Celebrating the Finnish name of the day

People in Finland celebrate name days as well as birthdays. We look at a tradition that stretches back to medieval times.

In Finland, people not only celebrate their birthdays each year, but their name days as well. The tradition of assigning names to specific dates stretches back to medieval times.

Finns are renowned for their efficiency and organisational skills, so perhaps it may not come as a surprise to discover that a combined press run of around 14 million calendars is published in Finland each year. The practice of name days, whereby a name or set of names is assigned to each day in the calendar, has deep roots in Finnish culture.

“When you look at the Finnish name day calendar, you can see the history of Finland in a nutshell,” explains Minna Saarelma-Paukkala, head of the Almanac Office of Helsinki University, which is responsible for coordinating name days.

“This custom goes back to the Middle Ages. We also have some names on the calendar from the pre-Christian era, such as Väinö; then we have Catholic names, then Swedish names and some Russian names. Following this we have the Finnish names from the time of our national awakening, and then all kinds of newer names related to recent international influences.”

Checking the calendar

A football-themed cake with the name Ronja on it.

Nowadays name days are often celebrated with pastries, like this football-themed cake for Ronja.Photo: Sabrina Salzano

As the importance of name days changed over the centuries, so did the various traditions associated with it. Finns no longer put a name day tree on the table in the hope of having presents placed under it, nor do they raise a decorated pole in the backyard, yet the tradition still holds special significance for many people.

“Nowadays, it’s mainly coffee-and-cake celebrations,” Saarelma-Paukkala says. “It is good because some people don’t want to celebrate their birthdays, as growing old is not always so nice for everybody. But they can always celebrate their name day.”

The Finnish name day calendar presently contains 834 names; the list is updated every fifth year. The main criterion for inclusion is quantity – at least 500 children must have the name.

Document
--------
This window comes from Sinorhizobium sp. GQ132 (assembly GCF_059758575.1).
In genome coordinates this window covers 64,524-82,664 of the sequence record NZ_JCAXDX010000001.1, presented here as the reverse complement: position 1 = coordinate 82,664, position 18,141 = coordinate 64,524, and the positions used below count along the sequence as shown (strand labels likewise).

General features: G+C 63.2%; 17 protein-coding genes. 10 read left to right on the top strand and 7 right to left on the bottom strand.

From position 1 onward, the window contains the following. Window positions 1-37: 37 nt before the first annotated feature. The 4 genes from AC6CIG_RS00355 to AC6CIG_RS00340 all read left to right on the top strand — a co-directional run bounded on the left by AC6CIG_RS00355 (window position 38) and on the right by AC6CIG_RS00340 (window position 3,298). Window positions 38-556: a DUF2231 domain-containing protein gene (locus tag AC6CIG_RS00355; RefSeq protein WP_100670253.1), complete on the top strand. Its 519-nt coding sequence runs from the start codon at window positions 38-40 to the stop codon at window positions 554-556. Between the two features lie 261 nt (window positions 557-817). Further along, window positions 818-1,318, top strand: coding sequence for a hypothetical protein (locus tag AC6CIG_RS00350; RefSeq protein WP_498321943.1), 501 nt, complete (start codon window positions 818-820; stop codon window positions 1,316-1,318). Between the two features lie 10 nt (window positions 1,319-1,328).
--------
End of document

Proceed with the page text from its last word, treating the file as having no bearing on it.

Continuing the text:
The list for 2015 contains a number of new names, yet none are being removed from the calendar. Due to fluctuating popularity over the years, Saarelma-Paukkala explains, many names will eventually return to favour. In addition, certain evergreen names, such as Matti, Juhani, Anna and Maria, continue to enjoy popularity among parents.

All kinds of name days

Star-shaped towel holders with Finnish names on them.

With these towel holders, everyone with a Finnish name can be a star.Photo: Sabrina Salzano

While some Finns have up to three names, Emma and Onni [the latter means “happiness”] topped the list of first names given to children born in Finland in 2013.

Meanwhile, the most popular first names among Swedish-speaking Finns that year were Ellen and Emil. (Finland is officially bilingual and 5.5 percent of the population considers Swedish its mother tongue.) In fact, Finland-Swedes also have a name day calendar of their own for celebrating Swedish-language names.

“Fifty registered Swedish speakers have to share the same name before it is considered for the name day calendar,” explains Leila Mattfolk, who is responsible for the Swedish name day calendar. “They have to be born 1965 or later, which also applies to the Finnish speakers.”

Finland’s indigenous Sámi people also have their own name day calendar. Furthermore, an Orthodox name day calendar recognises the days of saints that are observed by the 1 percent of the population that is Orthodox Christian.

Finnish name day celebrations don’t end there: “We Finns also have official name day calendars for cats and dogs,” Mattfolk says. “You can buy them in pet stores. They exist for horses as well.”

Nameless for two months

Did you know that Finnish children usually spend the first two months of their lives without an official name? Parents have two months to register their child’s name in the Population Information System, so many choose to wait until well after the child is born before settling on a moniker that fits the new addition to the family. Minna Saarelma-Paukkala of the Almanac Office of Helsinki University points out that this tradition may have to do with people in an earlier era living in isolated parts of the forest and needing sufficient time to make the long trek into town where the child could be christened.

By James O’Sullivan, June 2014